What does a superhero look like in our reality? Do they suffer from post traumatic stress disorder? Drug abuse? Addiction? How are they different from our real heroes, soldiers, police, aid workers, combat journalists, putting their lives on the line everyday? Alex, Thomas and I talked a lot about that through the writing of the script.
One of the main reasons though, was the shorthand. Once the audience gets it, they get it. We don’t need to tell you who this guy is, where he’s coming from, what his childhood was like. We get it. As a result, we can just dive right in to the deeper and emotional themes we wanted to explore. That of journalistic ethics, the value of a life vs. a story, save one or a thousand, superheroism and heroism as a form of addiction, the struggles of humanity, life and death.
I love that Jon is basically telling Clark, “Look man, you can keep saving these people, over and over and over again. But at some point, they will die. No matter what you do. As humans, we’ve come to accept that, we’ve found a way to live with it – be it science, religion or what have you – we’re coping. And what you’re struggling to understand is how we do that. Because in your world, that doesn’t happen. People don’t die.” That to me was one of the more poignant themes of the story.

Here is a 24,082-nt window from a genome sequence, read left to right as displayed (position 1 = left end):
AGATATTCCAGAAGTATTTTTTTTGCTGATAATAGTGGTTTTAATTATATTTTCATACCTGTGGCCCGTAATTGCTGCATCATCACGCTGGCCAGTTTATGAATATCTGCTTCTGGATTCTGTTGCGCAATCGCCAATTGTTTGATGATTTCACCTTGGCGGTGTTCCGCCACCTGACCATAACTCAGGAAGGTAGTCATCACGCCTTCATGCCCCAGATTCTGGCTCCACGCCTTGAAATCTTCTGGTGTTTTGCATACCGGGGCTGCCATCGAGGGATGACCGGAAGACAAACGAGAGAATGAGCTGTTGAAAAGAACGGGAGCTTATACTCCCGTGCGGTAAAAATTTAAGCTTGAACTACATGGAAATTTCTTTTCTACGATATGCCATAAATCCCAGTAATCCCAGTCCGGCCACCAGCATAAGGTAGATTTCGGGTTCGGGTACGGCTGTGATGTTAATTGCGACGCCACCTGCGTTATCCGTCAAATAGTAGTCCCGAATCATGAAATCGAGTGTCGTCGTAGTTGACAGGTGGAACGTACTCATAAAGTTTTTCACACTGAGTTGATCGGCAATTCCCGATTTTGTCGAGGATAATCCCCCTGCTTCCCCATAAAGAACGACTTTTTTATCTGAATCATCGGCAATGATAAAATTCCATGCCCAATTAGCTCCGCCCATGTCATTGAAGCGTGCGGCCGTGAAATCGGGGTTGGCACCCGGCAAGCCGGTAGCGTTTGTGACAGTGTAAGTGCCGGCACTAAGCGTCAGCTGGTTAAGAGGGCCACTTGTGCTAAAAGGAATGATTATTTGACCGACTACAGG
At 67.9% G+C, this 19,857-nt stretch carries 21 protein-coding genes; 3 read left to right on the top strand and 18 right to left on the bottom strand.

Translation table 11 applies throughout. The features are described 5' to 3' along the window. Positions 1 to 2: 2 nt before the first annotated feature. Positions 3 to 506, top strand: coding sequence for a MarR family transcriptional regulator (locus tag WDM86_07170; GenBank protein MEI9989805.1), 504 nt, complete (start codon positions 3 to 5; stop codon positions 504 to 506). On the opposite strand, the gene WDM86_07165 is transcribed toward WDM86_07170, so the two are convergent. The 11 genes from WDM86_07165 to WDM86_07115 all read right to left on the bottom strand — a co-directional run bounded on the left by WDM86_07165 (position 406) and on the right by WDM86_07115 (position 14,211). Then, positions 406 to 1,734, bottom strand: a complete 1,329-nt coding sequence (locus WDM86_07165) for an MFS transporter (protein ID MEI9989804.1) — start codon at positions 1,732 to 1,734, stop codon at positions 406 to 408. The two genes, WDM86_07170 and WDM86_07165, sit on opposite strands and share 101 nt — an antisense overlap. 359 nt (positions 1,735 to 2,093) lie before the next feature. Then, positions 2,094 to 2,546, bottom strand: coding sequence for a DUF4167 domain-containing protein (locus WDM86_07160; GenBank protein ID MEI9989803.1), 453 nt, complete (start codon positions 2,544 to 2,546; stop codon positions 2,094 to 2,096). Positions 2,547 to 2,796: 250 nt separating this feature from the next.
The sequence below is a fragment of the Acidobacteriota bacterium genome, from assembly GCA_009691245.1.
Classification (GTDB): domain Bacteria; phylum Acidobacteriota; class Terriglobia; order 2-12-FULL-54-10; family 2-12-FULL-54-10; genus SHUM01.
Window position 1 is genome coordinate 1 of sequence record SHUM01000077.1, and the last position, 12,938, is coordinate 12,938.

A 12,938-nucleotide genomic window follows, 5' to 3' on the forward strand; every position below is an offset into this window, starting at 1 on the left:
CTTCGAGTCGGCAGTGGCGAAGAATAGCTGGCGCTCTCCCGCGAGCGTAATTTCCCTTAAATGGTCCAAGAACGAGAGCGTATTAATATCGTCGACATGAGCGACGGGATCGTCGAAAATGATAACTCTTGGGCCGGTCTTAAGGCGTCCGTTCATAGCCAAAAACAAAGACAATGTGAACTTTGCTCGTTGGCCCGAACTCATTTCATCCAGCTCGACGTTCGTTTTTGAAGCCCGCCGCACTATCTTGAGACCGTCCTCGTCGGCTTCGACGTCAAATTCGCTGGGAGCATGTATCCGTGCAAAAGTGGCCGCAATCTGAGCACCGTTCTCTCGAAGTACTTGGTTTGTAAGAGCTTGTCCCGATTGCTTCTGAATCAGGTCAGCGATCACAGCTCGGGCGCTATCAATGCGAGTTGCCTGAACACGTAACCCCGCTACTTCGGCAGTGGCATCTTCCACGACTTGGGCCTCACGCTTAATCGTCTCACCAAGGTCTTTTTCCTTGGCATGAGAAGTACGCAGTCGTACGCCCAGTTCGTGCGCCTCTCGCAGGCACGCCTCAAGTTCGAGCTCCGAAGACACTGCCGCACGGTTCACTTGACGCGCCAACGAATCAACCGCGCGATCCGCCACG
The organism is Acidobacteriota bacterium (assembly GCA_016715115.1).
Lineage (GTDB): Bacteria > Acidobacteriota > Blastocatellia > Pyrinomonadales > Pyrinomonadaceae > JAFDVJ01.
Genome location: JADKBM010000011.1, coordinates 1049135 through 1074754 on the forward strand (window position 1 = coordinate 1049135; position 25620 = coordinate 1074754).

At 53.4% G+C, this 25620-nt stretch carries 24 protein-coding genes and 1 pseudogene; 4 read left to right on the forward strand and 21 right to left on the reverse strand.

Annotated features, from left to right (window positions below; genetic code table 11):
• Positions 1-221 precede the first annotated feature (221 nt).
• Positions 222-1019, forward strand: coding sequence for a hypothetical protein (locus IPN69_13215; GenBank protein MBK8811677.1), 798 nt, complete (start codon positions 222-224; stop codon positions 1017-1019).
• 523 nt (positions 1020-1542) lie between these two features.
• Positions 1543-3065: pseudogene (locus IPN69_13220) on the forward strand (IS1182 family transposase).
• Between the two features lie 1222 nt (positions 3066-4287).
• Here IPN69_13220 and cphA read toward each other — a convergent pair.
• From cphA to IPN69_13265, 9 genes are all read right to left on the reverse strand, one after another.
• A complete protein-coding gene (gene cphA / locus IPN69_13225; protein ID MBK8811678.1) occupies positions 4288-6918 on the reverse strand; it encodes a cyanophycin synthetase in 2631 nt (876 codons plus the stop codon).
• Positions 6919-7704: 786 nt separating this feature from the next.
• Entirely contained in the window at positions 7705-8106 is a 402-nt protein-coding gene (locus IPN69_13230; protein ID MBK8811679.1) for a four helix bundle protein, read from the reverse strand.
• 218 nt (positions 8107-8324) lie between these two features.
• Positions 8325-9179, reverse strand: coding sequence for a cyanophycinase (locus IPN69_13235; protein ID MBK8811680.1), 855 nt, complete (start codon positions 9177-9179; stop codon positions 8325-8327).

That’s where I get excited as a director – and framing this argument around a superhero felt like a really unique and interesting way to present it.
SR: Why was it important for you to create an immersive experience as part of this film?
It was one of the main reasons we wanted to do the short. Alex’s company, New Velocity Media, had been working on a media player called Multi-Pop that allowed for ancillary and immersive experiences within the player. We set out from the beginning to create more than just a short film – but a piece of content that could narratively utilize the features of the Multi-Pop player. In the end, this felt like a really great project to do that with (i.e. the photographs, DEA raid, etc).
In addition to that, I spent three years as the Director of Digital Media for Anthony E. Zuiker (creator of CSI:) much of which was trying to find new and and innovative ways to create and distribute content. It would have been easy to just throw this up on YouTube or Vimeo and hope it catches on. However, both Alex and I wanted to find a way to be different about it.
That said, we also didn’t want to overburden the audience, which can happen when you work with immersive storytelling. We didn’t want to distract from the short with a bunch of bells and whistles. Content is still king and you have to honor that. But we thought there could be this extra special layer beyond the short that might interest people.
As a storyteller, you’re always looking for tools that allow you to tell that story in the best way possible. We had a really awesome tool available with Multi-Pop and I wanted to find a way to take advantage of it and give audiences a taste of what it can do.
Tell us what you think of Resignation in the comments. If you liked it, let Josh know on Twitter at @Joshua_Caldwell.
Source: Resignation Superhero